The Guest Blog

Guest post by Dr. Laurens Ankersmit, ClientEarth trade lawyer

 

On the website promoting the EU-Canada trade deal (CETA), the Canadian government proudly lists the ‘opportunities and benefits of CETA for Canada’s oil and gas exporters’. However, provisions on combatting climate change are completely absent from this ‘progressive’ agreement. It was one of the main criticisms of a recent report commissioned by French president Macron on CETA.

This is a perfect example of current EU trade policy: a single-minded focus on trade liberalisation and empowering transnational corporations, without considering the downsides of globalisation.

EU trade policy needs a much stronger focus on the regulation of trade in the public interest and they can do this in three ways.

First, the EU should ensure that we keep our hands clean when we allow products on our market. Oil from dirty tar sands, unsustainably produced biofuels and palm oil must not be allowed to compete with more sustainable solutions. The EU should take regulatory action to keep dirty products off our market.

Second, environmental, social and human rights commitments in trade agreements should genuinely add value and not simply be window dressing for the sake of a ‘green’ or ‘responsible’ image. So far, sustainable development and environment chapters in agreements like CETA have been little more than hot air.

Not only is this a missed opportunity were the EU loses all of its economic bargaining power, but it will also put pressure on the EU’s own levels of protection, as well as the environment and workers elsewhere. Trading in this way will create an economic incentive to produce goods where the levels of protection are the lowest.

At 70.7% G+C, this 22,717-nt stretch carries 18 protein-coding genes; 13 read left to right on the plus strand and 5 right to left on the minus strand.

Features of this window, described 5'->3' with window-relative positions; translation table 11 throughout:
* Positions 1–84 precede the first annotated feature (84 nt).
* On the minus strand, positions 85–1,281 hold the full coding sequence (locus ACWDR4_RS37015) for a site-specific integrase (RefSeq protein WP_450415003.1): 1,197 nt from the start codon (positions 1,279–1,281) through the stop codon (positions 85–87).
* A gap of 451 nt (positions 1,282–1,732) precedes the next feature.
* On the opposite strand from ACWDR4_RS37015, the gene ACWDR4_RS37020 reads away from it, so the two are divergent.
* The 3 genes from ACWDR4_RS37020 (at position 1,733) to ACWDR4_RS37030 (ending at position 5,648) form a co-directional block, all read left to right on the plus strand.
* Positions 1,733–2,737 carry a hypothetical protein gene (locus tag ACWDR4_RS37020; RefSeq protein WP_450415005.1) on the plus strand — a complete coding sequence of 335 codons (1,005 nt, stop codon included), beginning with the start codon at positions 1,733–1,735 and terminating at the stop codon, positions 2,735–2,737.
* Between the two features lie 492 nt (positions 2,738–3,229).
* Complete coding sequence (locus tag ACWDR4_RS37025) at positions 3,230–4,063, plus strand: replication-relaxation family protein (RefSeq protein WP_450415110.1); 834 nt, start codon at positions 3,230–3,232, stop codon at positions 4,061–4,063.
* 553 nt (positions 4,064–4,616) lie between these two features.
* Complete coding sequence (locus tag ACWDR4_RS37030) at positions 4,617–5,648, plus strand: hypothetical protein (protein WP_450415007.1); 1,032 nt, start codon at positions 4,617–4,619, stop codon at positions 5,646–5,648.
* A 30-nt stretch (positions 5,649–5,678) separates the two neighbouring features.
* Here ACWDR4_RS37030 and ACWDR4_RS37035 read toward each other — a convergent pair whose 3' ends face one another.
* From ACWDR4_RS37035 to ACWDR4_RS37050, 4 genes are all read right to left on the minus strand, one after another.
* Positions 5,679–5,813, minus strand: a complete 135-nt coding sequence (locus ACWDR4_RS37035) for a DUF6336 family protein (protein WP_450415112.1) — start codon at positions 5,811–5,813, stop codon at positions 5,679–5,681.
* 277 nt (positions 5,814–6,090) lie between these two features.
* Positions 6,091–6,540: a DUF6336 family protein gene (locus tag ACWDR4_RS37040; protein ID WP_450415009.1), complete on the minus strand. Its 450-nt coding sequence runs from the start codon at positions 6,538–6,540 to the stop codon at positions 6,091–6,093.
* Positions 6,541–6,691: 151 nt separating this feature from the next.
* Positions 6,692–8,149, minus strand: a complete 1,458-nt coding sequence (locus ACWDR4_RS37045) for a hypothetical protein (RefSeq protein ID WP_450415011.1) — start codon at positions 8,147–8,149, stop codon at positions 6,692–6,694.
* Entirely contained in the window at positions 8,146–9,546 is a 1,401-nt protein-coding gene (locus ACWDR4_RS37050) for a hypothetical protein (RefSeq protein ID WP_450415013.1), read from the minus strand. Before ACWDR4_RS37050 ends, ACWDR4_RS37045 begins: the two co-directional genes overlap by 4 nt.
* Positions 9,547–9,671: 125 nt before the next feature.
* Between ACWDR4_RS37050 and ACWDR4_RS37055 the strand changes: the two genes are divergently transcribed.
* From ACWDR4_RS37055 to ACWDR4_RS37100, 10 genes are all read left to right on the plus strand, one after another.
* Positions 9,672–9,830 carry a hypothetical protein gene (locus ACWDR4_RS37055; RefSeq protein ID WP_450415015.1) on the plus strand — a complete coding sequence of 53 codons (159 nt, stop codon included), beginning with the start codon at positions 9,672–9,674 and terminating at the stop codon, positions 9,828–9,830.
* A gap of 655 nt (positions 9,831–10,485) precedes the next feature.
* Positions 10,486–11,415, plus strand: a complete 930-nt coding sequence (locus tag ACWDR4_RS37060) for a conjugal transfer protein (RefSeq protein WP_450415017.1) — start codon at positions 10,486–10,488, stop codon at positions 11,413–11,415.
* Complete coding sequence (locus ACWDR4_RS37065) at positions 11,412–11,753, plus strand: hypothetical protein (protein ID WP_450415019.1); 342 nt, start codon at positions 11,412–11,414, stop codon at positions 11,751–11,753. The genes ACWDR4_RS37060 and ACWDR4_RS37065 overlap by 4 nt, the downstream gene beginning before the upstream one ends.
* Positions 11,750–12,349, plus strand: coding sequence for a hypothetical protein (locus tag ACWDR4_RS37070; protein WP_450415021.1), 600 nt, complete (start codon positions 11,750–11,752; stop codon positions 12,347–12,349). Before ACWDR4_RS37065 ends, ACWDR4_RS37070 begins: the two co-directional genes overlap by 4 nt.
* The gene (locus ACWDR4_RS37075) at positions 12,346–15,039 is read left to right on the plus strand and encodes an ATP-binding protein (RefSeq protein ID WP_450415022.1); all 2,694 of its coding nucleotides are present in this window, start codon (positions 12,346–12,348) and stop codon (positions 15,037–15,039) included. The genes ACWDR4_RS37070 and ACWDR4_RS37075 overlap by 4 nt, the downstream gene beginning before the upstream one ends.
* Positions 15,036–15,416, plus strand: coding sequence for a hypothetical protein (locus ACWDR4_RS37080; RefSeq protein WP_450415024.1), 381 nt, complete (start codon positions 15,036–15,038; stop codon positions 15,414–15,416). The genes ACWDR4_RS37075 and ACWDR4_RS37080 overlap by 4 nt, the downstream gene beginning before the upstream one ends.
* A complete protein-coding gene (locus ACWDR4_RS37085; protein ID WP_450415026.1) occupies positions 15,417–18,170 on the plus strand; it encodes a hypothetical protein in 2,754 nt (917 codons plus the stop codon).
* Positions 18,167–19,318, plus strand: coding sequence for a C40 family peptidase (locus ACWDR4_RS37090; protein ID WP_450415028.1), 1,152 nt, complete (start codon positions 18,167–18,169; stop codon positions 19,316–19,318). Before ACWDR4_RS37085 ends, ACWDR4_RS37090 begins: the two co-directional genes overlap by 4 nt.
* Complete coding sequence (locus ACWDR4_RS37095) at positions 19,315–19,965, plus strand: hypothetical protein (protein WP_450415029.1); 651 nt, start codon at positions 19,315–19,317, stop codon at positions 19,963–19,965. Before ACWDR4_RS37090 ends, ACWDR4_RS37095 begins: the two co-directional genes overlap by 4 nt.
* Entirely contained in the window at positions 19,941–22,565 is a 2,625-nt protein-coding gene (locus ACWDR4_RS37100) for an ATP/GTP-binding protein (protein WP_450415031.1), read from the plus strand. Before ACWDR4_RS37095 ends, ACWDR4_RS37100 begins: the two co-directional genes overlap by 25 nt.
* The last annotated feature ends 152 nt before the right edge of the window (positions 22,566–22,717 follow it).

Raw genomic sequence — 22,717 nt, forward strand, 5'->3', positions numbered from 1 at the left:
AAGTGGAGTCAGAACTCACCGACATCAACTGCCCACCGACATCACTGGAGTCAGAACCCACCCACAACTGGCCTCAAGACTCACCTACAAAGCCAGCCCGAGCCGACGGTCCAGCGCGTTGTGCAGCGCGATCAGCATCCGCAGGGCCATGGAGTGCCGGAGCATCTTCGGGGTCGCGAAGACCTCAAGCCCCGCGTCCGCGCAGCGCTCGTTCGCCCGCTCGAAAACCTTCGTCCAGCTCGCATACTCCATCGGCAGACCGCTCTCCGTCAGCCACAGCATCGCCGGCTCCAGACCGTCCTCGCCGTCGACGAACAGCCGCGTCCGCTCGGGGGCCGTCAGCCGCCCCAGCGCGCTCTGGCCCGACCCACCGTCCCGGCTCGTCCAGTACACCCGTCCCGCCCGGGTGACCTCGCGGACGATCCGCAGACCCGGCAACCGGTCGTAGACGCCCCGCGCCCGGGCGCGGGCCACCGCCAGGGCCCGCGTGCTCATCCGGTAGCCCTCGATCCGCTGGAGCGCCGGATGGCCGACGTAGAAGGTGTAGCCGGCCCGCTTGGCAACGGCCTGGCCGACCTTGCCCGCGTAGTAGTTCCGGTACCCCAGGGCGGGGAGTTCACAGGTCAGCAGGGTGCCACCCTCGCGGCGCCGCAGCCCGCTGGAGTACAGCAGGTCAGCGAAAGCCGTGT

Instead, the EU should strengthen international environmental rules by making significant environmental commitments. The EU should also ensure that trade partners sign up to a core list of international environmental agreements before any trade deal is signed. In other words, trade deals must not be unconditional.

And lastly, these commitments must be properly enforced. An easy way to do this is by establishing a formal complaints mechanism. This would give NGOs, trade unions and individuals a way to formally lodge complaints and ensure that they are taken seriously. A complaint could result in the EU suspending trade commitments, for example reintroducing tariffs for certain goods.

A complaints mechanism already exists for business. Under the Trade Barriers Regulation, business can complain about trade barriers in other countries. Giving civil society, unions and affected individuals similar rights would balance some of the unfairness between business interests and others in current EU trade policy.

It will also ensure a greater commitment by the EU to monitor and enforce compliance with social and environmental duties in trade agreements.

Perhaps even more importantly, it would ensure accountability and transparency of the Commission in handling such complaints. Complaints about severe labour and human rights violations in Korea and violations of environmental commitments in Peru, for example, could no longer be ignored and would require proper action from the Commission.

EU trade policy should be inspired by the EU’s own goals and ambitions. The EU is about more than just trade and should be proud of its regulatory achievements, like the EU’s flagship chemicals regulation, REACH.

Commission president, Jean-Claude Juncker, said “trade is about exporting our standards, be they social or environmental standards, data protection or food safety requirements”. If Mr Juncker is serious about these words, trade policy cannot continue with business as usual.

 

 

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